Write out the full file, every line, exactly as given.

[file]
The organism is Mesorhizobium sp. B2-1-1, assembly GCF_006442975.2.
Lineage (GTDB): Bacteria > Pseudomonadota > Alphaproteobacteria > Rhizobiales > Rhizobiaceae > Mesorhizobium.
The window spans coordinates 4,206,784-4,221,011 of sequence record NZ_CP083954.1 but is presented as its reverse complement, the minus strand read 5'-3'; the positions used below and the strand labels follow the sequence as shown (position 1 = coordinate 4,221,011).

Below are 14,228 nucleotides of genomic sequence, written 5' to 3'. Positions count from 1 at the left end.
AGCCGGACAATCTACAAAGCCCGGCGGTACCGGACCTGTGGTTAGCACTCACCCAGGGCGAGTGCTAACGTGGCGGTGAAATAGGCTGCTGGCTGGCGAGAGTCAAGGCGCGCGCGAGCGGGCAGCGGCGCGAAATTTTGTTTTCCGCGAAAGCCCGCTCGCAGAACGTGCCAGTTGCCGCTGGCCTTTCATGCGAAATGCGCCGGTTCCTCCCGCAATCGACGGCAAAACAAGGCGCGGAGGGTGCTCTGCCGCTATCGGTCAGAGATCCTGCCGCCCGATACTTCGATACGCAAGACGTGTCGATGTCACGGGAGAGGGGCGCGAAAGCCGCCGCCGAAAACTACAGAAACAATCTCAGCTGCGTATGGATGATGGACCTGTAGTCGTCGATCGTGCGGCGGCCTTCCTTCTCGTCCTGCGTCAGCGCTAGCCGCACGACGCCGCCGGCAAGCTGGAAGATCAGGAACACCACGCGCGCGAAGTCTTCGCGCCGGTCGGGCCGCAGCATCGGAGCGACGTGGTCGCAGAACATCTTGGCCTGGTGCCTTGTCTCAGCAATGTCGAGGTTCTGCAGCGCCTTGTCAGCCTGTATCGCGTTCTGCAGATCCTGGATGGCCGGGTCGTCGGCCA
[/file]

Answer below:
The organism is Mesorhizobium sp. B2-1-1, assembly GCF_006442975.2.
Lineage (GTDB): Bacteria > Pseudomonadota > Alphaproteobacteria > Rhizobiales > Rhizobiaceae > Mesorhizobium.
The window spans coordinates 4,206,784-4,221,011 of sequence record NZ_CP083954.1 but is presented as its reverse complement, the minus strand read 5'-3'; the positions used below and the strand labels follow the sequence as shown (position 1 = coordinate 4,221,011).

Below are 14,228 nucleotides of genomic sequence, written 5' to 3'. Positions count from 1 at the left end.
AGCCGGACAATCTACAAAGCCCGGCGGTACCGGACCTGTGGTTAGCACTCACCCAGGGCGAGTGCTAACGTGGCGGTGAAATAGGCTGCTGGCTGGCGAGAGTCAAGGCGCGCGCGAGCGGGCAGCGGCGCGAAATTTTGTTTTCCGCGAAAGCCCGCTCGCAGAACGTGCCAGTTGCCGCTGGCCTTTCATGCGAAATGCGCCGGTTCCTCCCGCAATCGACGGCAAAACAAGGCGCGGAGGGTGCTCTGCCGCTATCGGTCAGAGATCCTGCCGCCCGATACTTCGATACGCAAGACGTGTCGATGTCACGGGAGAGGGGCGCGAAAGCCGCCGCCGAAAACTACAGAAACAATCTCAGCTGCGTATGGATGATGGACCTGTAGTCGTCGATCGTGCGGCGGCCTTCCTTCTCGTCCTGCGTCAGCGCTAGCCGCACGACGCCGCCGGCAAGCTGGAAGATCAGGAACACCACGCGCGCGAAGTCTTCGCGCCGGTCGGGCCGCAGCATCGGAGCGACGTGGTCGCAGAACATCTTGGCCTGGTGCCTTGTCTCAGCAATGTCGAGGTTCTGCAGCGCCTTGTCAGCCTGTATCGCGTTCTGCAGATCCTGGATGGCCGGGTCGTCGGCCA